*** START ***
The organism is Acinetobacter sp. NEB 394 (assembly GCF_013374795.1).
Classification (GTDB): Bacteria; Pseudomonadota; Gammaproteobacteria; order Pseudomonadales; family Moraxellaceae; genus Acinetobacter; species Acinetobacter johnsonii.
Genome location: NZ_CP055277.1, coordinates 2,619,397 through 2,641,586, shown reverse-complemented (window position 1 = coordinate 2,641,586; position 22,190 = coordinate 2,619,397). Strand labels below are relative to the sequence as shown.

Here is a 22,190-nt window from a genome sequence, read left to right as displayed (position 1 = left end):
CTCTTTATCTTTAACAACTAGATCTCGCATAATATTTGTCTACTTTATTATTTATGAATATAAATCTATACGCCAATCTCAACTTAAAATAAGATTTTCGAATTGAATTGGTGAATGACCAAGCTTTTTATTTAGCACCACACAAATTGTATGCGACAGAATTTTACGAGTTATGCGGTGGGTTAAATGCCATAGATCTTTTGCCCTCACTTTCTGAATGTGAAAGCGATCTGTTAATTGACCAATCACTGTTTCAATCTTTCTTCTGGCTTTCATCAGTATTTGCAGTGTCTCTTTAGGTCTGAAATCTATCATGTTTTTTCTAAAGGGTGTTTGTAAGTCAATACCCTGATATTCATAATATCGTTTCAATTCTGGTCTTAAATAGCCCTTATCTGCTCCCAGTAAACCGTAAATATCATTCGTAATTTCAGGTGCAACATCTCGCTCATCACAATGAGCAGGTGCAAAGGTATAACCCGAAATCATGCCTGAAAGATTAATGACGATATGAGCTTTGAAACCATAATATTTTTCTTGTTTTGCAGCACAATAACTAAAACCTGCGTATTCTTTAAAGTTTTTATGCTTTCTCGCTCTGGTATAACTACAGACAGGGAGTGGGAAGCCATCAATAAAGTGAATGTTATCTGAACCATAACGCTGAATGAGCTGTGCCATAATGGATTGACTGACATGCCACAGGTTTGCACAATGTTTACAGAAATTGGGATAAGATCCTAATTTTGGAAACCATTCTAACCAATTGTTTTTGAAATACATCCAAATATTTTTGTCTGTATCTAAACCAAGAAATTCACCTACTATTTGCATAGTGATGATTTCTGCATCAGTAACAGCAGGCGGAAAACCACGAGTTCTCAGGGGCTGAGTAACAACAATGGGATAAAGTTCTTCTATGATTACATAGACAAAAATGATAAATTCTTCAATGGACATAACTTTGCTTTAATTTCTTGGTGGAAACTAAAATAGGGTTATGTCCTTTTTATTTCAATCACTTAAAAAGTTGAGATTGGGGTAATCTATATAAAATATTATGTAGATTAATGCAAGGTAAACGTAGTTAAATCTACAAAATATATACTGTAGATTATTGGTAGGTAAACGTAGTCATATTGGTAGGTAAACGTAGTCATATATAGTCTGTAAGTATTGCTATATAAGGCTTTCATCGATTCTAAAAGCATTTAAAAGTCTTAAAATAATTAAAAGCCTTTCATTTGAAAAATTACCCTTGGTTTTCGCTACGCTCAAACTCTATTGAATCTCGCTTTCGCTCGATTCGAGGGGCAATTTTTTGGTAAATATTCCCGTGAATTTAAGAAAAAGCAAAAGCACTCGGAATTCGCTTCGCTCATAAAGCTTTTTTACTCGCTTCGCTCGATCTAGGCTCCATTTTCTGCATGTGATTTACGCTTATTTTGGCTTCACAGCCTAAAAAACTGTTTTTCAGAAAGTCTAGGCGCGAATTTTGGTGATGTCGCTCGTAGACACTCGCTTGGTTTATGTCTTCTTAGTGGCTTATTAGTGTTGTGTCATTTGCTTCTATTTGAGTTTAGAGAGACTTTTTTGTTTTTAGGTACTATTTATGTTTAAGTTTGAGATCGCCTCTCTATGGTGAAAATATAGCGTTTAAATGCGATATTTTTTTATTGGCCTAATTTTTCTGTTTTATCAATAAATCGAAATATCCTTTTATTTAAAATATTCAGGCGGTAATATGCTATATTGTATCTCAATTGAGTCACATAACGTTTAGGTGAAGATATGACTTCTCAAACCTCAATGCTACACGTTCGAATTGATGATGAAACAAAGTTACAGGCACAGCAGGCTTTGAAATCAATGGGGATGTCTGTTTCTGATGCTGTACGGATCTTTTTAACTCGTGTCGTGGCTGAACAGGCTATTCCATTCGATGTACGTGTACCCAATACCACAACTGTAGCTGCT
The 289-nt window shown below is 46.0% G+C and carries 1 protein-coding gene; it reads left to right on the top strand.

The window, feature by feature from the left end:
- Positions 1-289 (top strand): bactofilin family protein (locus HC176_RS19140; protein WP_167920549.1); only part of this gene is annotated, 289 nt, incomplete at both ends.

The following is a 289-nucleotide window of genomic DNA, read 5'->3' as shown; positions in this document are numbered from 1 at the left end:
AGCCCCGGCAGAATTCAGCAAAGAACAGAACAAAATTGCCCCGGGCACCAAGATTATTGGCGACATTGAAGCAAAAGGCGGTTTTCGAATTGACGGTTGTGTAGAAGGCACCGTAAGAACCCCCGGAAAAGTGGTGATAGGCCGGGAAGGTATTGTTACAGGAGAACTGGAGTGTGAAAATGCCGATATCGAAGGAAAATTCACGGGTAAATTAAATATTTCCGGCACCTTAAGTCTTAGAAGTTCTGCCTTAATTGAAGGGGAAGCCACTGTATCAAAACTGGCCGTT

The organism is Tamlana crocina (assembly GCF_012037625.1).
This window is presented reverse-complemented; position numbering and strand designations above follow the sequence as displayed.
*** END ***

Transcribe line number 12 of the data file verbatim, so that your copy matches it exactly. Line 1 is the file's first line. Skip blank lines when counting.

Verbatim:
This window is presented reverse-complemented; position numbering and strand designations above follow the sequence as displayed.